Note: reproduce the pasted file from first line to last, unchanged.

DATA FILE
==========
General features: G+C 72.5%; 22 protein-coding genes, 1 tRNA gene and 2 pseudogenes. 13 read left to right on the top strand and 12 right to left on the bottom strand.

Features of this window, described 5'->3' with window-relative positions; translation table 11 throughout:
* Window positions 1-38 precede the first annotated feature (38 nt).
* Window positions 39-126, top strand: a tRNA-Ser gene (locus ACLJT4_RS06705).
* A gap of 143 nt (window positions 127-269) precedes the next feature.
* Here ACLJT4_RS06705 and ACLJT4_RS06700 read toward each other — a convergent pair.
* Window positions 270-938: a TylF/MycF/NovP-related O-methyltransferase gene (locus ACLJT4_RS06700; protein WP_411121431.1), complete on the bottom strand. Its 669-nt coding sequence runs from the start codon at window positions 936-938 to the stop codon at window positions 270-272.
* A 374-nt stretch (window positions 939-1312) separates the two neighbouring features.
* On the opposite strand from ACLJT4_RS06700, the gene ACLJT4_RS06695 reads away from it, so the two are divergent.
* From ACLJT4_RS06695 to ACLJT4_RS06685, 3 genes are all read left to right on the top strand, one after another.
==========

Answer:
General features: G+C 72.5%; 22 protein-coding genes, 1 tRNA gene and 2 pseudogenes. 13 read left to right on the top strand and 12 right to left on the bottom strand.

Features of this window, described 5'->3' with window-relative positions; translation table 11 throughout:
* Window positions 1-38 precede the first annotated feature (38 nt).
* Window positions 39-126, top strand: a tRNA-Ser gene (locus ACLJT4_RS06705).
* A gap of 143 nt (window positions 127-269) precedes the next feature.
* Here ACLJT4_RS06705 and ACLJT4_RS06700 read toward each other — a convergent pair.
* Window positions 270-938: a TylF/MycF/NovP-related O-methyltransferase gene (locus ACLJT4_RS06700; protein WP_411121431.1), complete on the bottom strand. Its 669-nt coding sequence runs from the start codon at window positions 936-938 to the stop codon at window positions 270-272.
* A 374-nt stretch (window positions 939-1312) separates the two neighbouring features.
* On the opposite strand from ACLJT4_RS06700, the gene ACLJT4_RS06695 reads away from it, so the two are divergent.
* From ACLJT4_RS06695 to ACLJT4_RS06685, 3 genes are all read left to right on the top strand, one after another.